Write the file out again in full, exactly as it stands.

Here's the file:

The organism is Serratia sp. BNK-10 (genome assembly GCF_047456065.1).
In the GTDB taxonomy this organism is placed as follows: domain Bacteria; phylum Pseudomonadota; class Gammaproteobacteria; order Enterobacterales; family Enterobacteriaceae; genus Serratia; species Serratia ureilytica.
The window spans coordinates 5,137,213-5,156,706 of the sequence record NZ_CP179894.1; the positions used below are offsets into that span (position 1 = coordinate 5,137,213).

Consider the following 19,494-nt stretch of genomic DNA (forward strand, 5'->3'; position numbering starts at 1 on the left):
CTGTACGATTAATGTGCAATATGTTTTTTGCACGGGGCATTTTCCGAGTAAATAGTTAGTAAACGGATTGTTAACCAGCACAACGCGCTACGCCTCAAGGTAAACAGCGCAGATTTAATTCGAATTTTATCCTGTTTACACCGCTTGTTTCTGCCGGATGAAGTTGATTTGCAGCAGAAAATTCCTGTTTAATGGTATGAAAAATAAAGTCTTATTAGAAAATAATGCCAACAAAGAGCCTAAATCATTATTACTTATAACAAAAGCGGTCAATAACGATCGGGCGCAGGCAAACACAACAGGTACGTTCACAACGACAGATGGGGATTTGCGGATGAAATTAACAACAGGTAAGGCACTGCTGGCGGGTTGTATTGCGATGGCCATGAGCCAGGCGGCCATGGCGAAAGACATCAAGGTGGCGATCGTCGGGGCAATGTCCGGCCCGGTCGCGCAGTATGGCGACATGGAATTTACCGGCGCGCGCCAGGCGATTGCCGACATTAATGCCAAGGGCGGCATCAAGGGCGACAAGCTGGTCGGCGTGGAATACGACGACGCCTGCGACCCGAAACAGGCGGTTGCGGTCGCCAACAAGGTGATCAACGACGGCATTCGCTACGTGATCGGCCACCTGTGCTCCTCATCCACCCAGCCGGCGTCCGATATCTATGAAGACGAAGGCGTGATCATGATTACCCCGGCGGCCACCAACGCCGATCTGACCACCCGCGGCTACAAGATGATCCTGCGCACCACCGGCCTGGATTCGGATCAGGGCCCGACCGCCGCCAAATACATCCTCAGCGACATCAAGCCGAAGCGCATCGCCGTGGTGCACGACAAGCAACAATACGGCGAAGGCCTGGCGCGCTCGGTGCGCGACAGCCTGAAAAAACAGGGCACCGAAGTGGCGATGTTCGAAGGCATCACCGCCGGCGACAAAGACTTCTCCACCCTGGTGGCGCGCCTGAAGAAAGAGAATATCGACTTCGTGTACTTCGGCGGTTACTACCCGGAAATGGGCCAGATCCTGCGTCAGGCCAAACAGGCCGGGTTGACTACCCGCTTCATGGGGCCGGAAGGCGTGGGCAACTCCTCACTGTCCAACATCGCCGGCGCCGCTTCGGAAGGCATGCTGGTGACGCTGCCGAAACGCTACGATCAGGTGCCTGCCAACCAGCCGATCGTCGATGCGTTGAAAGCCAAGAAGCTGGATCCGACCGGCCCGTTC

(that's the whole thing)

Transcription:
The organism is Serratia sp. BNK-10 (genome assembly GCF_047456065.1).
In the GTDB taxonomy this organism is placed as follows: domain Bacteria; phylum Pseudomonadota; class Gammaproteobacteria; order Enterobacterales; family Enterobacteriaceae; genus Serratia; species Serratia ureilytica.
The window spans coordinates 5,137,213-5,156,706 of the sequence record NZ_CP179894.1; the positions used below are offsets into that span (position 1 = coordinate 5,137,213).

Consider the following 19,494-nt stretch of genomic DNA (forward strand, 5'->3'; position numbering starts at 1 on the left):
CTGTACGATTAATGTGCAATATGTTTTTTGCACGGGGCATTTTCCGAGTAAATAGTTAGTAAACGGATTGTTAACCAGCACAACGCGCTACGCCTCAAGGTAAACAGCGCAGATTTAATTCGAATTTTATCCTGTTTACACCGCTTGTTTCTGCCGGATGAAGTTGATTTGCAGCAGAAAATTCCTGTTTAATGGTATGAAAAATAAAGTCTTATTAGAAAATAATGCCAACAAAGAGCCTAAATCATTATTACTTATAACAAAAGCGGTCAATAACGATCGGGCGCAGGCAAACACAACAGGTACGTTCACAACGACAGATGGGGATTTGCGGATGAAATTAACAACAGGTAAGGCACTGCTGGCGGGTTGTATTGCGATGGCCATGAGCCAGGCGGCCATGGCGAAAGACATCAAGGTGGCGATCGTCGGGGCAATGTCCGGCCCGGTCGCGCAGTATGGCGACATGGAATTTACCGGCGCGCGCCAGGCGATTGCCGACATTAATGCCAAGGGCGGCATCAAGGGCGACAAGCTGGTCGGCGTGGAATACGACGACGCCTGCGACCCGAAACAGGCGGTTGCGGTCGCCAACAAGGTGATCAACGACGGCATTCGCTACGTGATCGGCCACCTGTGCTCCTCATCCACCCAGCCGGCGTCCGATATCTATGAAGACGAAGGCGTGATCATGATTACCCCGGCGGCCACCAACGCCGATCTGACCACCCGCGGCTACAAGATGATCCTGCGCACCACCGGCCTGGATTCGGATCAGGGCCCGACCGCCGCCAAATACATCCTCAGCGACATCAAGCCGAAGCGCATCGCCGTGGTGCACGACAAGCAACAATACGGCGAAGGCCTGGCGCGCTCGGTGCGCGACAGCCTGAAAAAACAGGGCACCGAAGTGGCGATGTTCGAAGGCATCACCGCCGGCGACAAAGACTTCTCCACCCTGGTGGCGCGCCTGAAGAAAGAGAATATCGACTTCGTGTACTTCGGCGGTTACTACCCGGAAATGGGCCAGATCCTGCGTCAGGCCAAACAGGCCGGGTTGACTACCCGCTTCATGGGGCCGGAAGGCGTGGGCAACTCCTCACTGTCCAACATCGCCGGCGCCGCTTCGGAAGGCATGCTGGTGACGCTGCCGAAACGCTACGATCAGGTGCCTGCCAACCAGCCGATCGTCGATGCGTTGAAAGCCAAGAAGCTGGATCCGACCGGCCCGTTC